Holidays ended and the second semester began January 15 in the Lutheran Schools. The traditional school break spanned one month this year in order to respect the various religious traditions of students and staff. During this past month, our Muslim families observed Eid al-Adha, or the Great Feast, on December 19 and New Year’s Day on January 10. While the Western calendar observes Christmas December 25, the Eastern Churches marked the holiday as January 7 with New Year’s falling on January 14. The ELCJHL web site illustrated through videos and photos on its electronic Advent calendar the school celebration at the Lutheran School of Hope in Ramallah December 18 and those at Dar al-Kalima, the Evangelical Lutheran School at Beit Sahour, and Talitha Kumi School December 22.
While students enjoyed their vacation, administrators and teachers were not idle. Local staff facilitated and participated in Math and English workshops designed to upgrade teacher skills in these subjects. A third workshop organized by a specialist in learning disabilities helped teachers to identify and address classroom problems faced by pupils. A fourth workshop took place January 2 for administrators and selected teachers who worked together to teach their colleagues how to incorporate and individualize components of the Action Plan for specific subjects and grade levels. This workshop will help teachers to complete the implementation of the Action Plan, which will be evaluated at the end of the school year. Director of Education Dr. Charlie D. Haddad foresees this workshop as a combination workshop and retreat for the entire Lutheran Schools’ staff, who have not been able to meet together for such a purpose since 2005. He is currently seeking funding and a suitable site to support this project, which is not already part of the Schools’ budget.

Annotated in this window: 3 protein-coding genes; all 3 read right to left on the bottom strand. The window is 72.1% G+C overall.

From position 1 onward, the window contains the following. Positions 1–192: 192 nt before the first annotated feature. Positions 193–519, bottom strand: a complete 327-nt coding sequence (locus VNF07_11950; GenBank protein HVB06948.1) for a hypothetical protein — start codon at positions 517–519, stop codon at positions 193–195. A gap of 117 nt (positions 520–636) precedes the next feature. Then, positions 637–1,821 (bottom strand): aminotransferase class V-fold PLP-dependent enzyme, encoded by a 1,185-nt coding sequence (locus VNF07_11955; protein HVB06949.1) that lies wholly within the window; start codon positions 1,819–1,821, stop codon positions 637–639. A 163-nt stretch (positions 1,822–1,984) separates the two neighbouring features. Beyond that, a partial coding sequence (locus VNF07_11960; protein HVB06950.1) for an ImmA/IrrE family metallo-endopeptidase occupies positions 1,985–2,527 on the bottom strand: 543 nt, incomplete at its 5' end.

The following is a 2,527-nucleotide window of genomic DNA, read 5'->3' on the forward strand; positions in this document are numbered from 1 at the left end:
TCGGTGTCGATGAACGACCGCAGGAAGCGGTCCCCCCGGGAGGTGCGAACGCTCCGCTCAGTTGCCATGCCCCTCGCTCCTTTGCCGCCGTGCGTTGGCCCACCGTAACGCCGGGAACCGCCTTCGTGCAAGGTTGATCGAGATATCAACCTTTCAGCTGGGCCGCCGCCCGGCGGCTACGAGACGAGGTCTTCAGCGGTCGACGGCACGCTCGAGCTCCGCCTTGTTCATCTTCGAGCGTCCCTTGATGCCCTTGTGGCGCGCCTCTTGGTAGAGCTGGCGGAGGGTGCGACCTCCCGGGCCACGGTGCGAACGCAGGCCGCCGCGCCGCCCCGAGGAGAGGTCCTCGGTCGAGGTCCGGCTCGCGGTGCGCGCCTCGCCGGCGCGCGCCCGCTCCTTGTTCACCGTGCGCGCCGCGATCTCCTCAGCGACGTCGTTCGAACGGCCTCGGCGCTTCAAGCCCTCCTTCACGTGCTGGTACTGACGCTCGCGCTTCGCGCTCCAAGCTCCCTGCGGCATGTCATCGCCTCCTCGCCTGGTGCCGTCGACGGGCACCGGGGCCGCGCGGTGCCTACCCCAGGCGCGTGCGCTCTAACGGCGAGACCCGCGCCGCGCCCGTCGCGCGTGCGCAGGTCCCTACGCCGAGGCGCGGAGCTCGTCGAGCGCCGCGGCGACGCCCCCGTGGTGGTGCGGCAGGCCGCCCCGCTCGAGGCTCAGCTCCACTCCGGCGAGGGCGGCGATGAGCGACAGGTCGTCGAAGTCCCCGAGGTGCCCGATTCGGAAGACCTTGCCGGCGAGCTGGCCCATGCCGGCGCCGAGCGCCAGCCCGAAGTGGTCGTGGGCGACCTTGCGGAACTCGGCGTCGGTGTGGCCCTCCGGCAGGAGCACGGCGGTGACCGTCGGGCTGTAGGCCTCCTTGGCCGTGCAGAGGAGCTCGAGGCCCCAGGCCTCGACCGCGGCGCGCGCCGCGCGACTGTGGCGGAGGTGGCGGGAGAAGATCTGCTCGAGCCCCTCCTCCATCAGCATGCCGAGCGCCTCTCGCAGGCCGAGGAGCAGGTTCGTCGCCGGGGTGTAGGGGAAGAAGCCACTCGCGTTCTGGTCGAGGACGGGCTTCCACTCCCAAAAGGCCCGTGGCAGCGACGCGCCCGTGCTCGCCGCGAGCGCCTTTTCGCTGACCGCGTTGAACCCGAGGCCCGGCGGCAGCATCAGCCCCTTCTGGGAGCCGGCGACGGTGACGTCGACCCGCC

Such evaluation and planning are even more important now that the Lutheran educational ministry will within the next two years expand to include two new schools. In addition to the four existing Lutheran Schools, the Good Shepherd Swedish School for Palestinian Girls in Bethlehem is now in partnership with the ELCJHL. As students and staff begin to participate in school activities and workshops, the school of approximately 450 girls will gradually become fully integrated into the system.
A recent meeting of the Martin Luther Community Development Center Advisory Committee has recommended the establishment of a preschool and kindergarten program in the center. Such a program would provide much-needed classes for children in East Jerusalem and the Old City, two areas with 62 percent of their inhabitants living below the poverty line and a school drop-out rate of 45 percent. This ministry would improve educational opportunities for families who cannot afford the city’s private school tuition rates but desire for their children a holistic approach to education based on Lutheran school core values of tolerance, religious dialogue and non-violence.